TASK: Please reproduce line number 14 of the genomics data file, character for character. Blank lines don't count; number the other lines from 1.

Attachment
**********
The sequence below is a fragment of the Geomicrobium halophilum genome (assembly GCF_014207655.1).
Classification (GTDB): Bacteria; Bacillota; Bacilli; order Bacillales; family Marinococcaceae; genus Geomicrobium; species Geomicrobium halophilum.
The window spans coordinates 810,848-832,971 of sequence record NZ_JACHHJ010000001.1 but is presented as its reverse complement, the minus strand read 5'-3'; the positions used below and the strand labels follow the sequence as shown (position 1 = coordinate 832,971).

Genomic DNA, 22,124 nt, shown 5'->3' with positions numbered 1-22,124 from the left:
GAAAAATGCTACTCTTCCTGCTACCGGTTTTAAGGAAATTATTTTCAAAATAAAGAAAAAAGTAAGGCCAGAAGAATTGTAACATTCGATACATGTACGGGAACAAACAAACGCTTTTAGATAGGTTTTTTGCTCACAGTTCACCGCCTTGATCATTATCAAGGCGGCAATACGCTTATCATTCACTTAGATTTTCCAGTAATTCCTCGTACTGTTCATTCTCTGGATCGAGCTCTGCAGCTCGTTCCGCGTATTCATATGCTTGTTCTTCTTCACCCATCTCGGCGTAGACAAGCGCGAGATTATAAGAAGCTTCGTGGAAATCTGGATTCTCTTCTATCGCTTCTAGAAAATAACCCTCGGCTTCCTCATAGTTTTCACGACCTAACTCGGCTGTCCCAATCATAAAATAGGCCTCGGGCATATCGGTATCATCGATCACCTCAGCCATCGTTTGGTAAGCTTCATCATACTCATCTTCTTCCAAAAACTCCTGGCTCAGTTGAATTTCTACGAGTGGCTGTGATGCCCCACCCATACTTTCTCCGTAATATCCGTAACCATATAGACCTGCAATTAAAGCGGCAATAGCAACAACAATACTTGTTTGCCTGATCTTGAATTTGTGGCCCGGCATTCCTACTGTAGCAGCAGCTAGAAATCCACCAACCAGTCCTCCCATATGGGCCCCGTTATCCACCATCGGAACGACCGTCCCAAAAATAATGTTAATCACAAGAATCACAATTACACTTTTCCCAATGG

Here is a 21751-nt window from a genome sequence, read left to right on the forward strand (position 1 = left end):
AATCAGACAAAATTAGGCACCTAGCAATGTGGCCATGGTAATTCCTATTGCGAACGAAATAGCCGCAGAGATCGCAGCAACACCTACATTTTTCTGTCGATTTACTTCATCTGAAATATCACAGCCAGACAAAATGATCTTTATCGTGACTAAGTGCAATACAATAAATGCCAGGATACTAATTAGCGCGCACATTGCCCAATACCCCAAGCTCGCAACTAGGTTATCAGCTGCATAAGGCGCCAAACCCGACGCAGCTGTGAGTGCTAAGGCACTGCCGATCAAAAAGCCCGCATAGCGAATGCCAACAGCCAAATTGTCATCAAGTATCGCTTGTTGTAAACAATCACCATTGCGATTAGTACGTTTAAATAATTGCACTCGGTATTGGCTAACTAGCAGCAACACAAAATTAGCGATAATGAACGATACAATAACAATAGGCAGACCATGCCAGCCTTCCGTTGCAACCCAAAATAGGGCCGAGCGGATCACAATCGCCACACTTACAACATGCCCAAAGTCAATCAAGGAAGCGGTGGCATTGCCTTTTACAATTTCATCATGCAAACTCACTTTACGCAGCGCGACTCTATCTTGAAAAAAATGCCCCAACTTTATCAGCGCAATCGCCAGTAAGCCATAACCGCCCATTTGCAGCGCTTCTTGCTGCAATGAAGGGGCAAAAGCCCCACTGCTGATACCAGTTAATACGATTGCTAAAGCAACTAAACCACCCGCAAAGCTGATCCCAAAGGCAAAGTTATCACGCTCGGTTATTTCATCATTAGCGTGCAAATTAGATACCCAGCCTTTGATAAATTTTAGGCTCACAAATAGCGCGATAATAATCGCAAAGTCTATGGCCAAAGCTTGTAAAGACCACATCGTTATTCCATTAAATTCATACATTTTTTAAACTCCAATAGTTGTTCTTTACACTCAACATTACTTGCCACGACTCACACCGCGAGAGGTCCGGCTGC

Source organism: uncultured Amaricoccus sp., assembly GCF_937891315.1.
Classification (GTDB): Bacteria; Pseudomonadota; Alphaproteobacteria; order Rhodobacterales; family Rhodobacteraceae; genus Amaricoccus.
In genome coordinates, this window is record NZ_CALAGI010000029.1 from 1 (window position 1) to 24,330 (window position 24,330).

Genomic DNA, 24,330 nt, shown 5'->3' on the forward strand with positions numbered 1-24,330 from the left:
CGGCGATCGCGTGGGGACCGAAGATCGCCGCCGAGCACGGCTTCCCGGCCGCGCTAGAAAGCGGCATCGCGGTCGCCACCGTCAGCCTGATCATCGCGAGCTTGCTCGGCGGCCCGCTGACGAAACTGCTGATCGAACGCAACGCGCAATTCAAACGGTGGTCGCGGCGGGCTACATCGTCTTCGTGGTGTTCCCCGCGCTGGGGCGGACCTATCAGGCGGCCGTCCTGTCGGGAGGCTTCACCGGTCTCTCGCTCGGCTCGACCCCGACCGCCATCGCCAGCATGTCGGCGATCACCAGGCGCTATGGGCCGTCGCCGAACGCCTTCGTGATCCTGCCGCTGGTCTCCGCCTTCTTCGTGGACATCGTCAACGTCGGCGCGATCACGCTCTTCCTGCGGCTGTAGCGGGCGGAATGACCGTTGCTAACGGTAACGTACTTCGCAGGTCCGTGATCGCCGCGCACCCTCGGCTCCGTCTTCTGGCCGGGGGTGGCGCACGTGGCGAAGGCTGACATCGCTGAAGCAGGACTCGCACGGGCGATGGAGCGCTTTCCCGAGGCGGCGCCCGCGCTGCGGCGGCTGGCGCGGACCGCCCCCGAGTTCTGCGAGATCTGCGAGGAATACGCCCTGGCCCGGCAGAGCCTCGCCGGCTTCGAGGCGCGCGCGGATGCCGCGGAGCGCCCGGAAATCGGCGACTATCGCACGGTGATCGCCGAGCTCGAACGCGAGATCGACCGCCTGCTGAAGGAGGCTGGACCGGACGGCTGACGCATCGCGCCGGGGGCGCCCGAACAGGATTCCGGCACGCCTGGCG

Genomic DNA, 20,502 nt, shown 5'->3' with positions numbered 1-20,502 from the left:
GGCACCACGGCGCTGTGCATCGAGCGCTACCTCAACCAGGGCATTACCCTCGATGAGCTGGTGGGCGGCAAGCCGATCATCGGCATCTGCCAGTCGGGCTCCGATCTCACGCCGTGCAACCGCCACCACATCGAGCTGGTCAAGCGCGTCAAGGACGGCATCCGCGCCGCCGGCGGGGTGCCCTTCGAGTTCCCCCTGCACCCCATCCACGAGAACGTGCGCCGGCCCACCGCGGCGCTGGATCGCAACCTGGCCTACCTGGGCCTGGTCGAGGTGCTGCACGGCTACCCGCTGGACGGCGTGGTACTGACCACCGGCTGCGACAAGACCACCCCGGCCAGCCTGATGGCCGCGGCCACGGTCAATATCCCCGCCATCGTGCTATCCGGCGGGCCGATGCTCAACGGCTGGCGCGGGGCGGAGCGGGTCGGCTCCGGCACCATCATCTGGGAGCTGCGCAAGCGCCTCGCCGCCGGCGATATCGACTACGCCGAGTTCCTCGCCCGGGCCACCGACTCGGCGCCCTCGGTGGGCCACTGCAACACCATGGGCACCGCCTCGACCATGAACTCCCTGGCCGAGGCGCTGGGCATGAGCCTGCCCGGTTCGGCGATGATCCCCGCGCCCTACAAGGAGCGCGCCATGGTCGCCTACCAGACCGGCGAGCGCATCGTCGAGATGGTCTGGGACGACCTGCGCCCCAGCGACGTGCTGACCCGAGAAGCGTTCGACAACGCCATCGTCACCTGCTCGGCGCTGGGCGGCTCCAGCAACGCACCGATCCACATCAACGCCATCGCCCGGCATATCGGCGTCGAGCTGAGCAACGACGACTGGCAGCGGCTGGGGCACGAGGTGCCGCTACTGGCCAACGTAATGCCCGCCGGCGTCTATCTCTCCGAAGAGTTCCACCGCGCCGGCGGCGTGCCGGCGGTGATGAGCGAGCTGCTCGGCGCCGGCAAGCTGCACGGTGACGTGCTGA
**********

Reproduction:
GGCACCACGGCGCTGTGCATCGAGCGCTACCTCAACCAGGGCATTACCCTCGATGAGCTGGTGGGCGGCAAGCCGATCATCGGCATCTGCCAGTCGGGCTCCGATCTCACGCCGTGCAACCGCCACCACATCGAGCTGGTCAAGCGCGTCAAGGACGGCATCCGCGCCGCCGGCGGGGTGCCCTTCGAGTTCCCCCTGCACCCCATCCACGAGAACGTGCGCCGGCCCACCGCGGCGCTGGATCGCAACCTGGCCTACCTGGGCCTGGTCGAGGTGCTGCACGGCTACCCGCTGGACGGCGTGGTACTGACCACCGGCTGCGACAAGACCACCCCGGCCAGCCTGATGGCCGCGGCCACGGTCAATATCCCCGCCATCGTGCTATCCGGCGGGCCGATGCTCAACGGCTGGCGCGGGGCGGAGCGGGTCGGCTCCGGCACCATCATCTGGGAGCTGCGCAAGCGCCTCGCCGCCGGCGATATCGACTACGCCGAGTTCCTCGCCCGGGCCACCGACTCGGCGCCCTCGGTGGGCCACTGCAACACCATGGGCACCGCCTCGACCATGAACTCCCTGGCCGAGGCGCTGGGCATGAGCCTGCCCGGTTCGGCGATGATCCCCGCGCCCTACAAGGAGCGCGCCATGGTCGCCTACCAGACCGGCGAGCGCATCGTCGAGATGGTCTGGGACGACCTGCGCCCCAGCGACGTGCTGACCCGAGAAGCGTTCGACAACGCCATCGTCACCTGCTCGGCGCTGGGCGGCTCCAGCAACGCACCGATCCACATCAACGCCATCGCCCGGCATATCGGCGTCGAGCTGAGCAACGACGACTGGCAGCGGCTGGGGCACGAGGTGCCGCTACTGGCCAACGTAATGCCCGCCGGCGTCTATCTCTCCGAAGAGTTCCACCGCGCCGGCGGCGTGCCGGCGGTGATGAGCGAGCTGCTCGGCGCCGGCAAGCTGCACGGTGACGTGCTGA